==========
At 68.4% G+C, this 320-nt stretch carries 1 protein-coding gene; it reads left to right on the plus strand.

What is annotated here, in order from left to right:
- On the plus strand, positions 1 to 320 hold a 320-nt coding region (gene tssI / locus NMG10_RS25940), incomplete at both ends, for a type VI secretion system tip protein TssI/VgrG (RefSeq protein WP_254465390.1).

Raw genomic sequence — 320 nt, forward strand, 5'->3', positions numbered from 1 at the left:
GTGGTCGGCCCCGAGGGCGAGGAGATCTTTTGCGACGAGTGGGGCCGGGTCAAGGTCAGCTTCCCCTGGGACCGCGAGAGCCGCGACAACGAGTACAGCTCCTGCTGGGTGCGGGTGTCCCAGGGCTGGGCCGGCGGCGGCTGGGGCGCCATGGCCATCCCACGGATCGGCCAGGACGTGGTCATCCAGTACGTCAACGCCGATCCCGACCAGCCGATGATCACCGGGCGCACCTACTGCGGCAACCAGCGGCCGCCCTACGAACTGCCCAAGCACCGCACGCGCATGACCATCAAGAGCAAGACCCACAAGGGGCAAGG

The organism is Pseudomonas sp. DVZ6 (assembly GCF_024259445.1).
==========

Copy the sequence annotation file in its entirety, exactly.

At 68.4% G+C, this 320-nt stretch carries 1 protein-coding gene; it reads left to right on the plus strand.

What is annotated here, in order from left to right:
- On the plus strand, positions 1 to 320 hold a 320-nt coding region (gene tssI / locus NMG10_RS25940), incomplete at both ends, for a type VI secretion system tip protein TssI/VgrG (RefSeq protein WP_254465390.1).

Raw genomic sequence — 320 nt, forward strand, 5'->3', positions numbered from 1 at the left:
GTGGTCGGCCCCGAGGGCGAGGAGATCTTTTGCGACGAGTGGGGCCGGGTCAAGGTCAGCTTCCCCTGGGACCGCGAGAGCCGCGACAACGAGTACAGCTCCTGCTGGGTGCGGGTGTCCCAGGGCTGGGCCGGCGGCGGCTGGGGCGCCATGGCCATCCCACGGATCGGCCAGGACGTGGTCATCCAGTACGTCAACGCCGATCCCGACCAGCCGATGATCACCGGGCGCACCTACTGCGGCAACCAGCGGCCGCCCTACGAACTGCCCAAGCACCGCACGCGCATGACCATCAAGAGCAAGACCCACAAGGGGCAAGG

The organism is Pseudomonas sp. DVZ6 (assembly GCF_024259445.1).